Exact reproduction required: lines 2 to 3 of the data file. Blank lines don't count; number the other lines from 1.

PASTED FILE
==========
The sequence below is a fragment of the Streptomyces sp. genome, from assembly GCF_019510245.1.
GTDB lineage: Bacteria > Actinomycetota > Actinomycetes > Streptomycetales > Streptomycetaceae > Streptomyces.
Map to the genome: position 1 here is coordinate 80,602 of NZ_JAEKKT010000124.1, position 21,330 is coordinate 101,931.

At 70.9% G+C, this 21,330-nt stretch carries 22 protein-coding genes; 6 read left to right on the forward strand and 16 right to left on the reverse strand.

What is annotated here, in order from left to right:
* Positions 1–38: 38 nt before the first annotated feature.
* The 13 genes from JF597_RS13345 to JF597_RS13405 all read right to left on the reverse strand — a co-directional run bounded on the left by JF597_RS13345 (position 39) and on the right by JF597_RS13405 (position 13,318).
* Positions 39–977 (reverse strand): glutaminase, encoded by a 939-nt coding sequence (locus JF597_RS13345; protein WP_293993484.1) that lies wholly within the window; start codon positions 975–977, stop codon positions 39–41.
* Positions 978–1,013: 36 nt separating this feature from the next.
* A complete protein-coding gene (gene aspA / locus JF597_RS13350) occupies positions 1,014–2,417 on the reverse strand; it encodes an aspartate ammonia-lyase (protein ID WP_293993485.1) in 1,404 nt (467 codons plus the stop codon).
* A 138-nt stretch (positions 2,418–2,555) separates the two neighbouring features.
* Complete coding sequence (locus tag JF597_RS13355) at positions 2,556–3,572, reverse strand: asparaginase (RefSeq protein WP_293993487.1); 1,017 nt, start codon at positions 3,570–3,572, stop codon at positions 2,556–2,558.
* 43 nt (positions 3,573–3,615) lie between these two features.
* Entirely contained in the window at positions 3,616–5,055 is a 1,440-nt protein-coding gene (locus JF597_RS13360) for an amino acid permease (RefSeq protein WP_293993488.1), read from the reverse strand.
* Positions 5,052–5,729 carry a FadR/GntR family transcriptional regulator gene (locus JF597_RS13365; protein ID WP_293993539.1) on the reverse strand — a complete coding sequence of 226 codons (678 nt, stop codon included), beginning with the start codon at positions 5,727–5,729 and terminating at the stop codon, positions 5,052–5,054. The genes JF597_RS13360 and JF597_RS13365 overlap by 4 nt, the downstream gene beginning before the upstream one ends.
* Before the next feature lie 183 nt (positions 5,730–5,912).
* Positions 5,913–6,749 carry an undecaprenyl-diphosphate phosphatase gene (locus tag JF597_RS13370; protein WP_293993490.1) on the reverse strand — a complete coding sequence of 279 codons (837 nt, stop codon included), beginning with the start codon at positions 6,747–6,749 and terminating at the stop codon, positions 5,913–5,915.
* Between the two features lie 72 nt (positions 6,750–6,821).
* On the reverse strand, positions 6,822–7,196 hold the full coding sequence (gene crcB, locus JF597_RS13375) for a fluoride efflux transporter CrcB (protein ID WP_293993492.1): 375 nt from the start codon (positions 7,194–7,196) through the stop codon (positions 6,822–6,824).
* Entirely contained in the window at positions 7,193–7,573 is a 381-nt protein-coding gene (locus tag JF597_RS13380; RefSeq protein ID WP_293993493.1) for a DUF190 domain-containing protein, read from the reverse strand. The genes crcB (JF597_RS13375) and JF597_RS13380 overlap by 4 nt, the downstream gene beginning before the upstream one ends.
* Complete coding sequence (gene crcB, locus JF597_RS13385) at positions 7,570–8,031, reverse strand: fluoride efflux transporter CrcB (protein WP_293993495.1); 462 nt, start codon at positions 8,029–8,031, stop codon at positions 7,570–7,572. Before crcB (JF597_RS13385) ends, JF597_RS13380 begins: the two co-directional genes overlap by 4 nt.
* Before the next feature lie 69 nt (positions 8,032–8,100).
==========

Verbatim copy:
GTDB lineage: Bacteria > Actinomycetota > Actinomycetes > Streptomycetales > Streptomycetaceae > Streptomyces.
Map to the genome: position 1 here is coordinate 80,602 of NZ_JAEKKT010000124.1, position 21,330 is coordinate 101,931.